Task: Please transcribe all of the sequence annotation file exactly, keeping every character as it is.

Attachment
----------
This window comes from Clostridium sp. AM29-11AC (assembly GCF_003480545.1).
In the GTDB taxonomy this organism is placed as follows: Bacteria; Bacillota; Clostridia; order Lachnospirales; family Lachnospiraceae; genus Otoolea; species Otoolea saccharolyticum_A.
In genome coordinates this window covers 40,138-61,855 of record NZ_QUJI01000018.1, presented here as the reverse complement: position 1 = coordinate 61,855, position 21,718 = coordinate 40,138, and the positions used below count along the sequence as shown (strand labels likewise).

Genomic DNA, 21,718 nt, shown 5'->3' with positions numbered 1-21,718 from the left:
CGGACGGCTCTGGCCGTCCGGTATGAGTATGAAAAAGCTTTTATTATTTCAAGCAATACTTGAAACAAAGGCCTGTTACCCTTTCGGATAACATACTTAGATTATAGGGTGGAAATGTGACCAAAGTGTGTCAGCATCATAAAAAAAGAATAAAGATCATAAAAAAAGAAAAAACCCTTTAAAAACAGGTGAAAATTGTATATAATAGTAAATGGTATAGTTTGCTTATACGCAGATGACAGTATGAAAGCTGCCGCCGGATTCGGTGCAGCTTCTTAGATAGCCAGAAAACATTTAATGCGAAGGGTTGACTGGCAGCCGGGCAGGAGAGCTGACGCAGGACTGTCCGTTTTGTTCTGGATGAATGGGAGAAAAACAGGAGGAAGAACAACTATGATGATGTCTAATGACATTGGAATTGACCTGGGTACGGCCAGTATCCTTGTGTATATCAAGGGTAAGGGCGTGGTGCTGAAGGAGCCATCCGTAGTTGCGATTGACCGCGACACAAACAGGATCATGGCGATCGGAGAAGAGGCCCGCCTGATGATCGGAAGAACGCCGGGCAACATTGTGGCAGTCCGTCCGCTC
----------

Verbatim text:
This window comes from Clostridium sp. AM29-11AC (assembly GCF_003480545.1).
In the GTDB taxonomy this organism is placed as follows: Bacteria; Bacillota; Clostridia; order Lachnospirales; family Lachnospiraceae; genus Otoolea; species Otoolea saccharolyticum_A.
In genome coordinates this window covers 40,138-61,855 of record NZ_QUJI01000018.1, presented here as the reverse complement: position 1 = coordinate 61,855, position 21,718 = coordinate 40,138, and the positions used below count along the sequence as shown (strand labels likewise).

Genomic DNA, 21,718 nt, shown 5'->3' with positions numbered 1-21,718 from the left:
CGGACGGCTCTGGCCGTCCGGTATGAGTATGAAAAAGCTTTTATTATTTCAAGCAATACTTGAAACAAAGGCCTGTTACCCTTTCGGATAACATACTTAGATTATAGGGTGGAAATGTGACCAAAGTGTGTCAGCATCATAAAAAAAGAATAAAGATCATAAAAAAAGAAAAAACCCTTTAAAAACAGGTGAAAATTGTATATAATAGTAAATGGTATAGTTTGCTTATACGCAGATGACAGTATGAAAGCTGCCGCCGGATTCGGTGCAGCTTCTTAGATAGCCAGAAAACATTTAATGCGAAGGGTTGACTGGCAGCCGGGCAGGAGAGCTGACGCAGGACTGTCCGTTTTGTTCTGGATGAATGGGAGAAAAACAGGAGGAAGAACAACTATGATGATGTCTAATGACATTGGAATTGACCTGGGTACGGCCAGTATCCTTGTGTATATCAAGGGTAAGGGCGTGGTGCTGAAGGAGCCATCCGTAGTTGCGATTGACCGCGACACAAACAGGATCATGGCGATCGGAGAAGAGGCCCGCCTGATGATCGGAAGAACGCCGGGCAACATTGTGGCAGTCCGTCCGCTC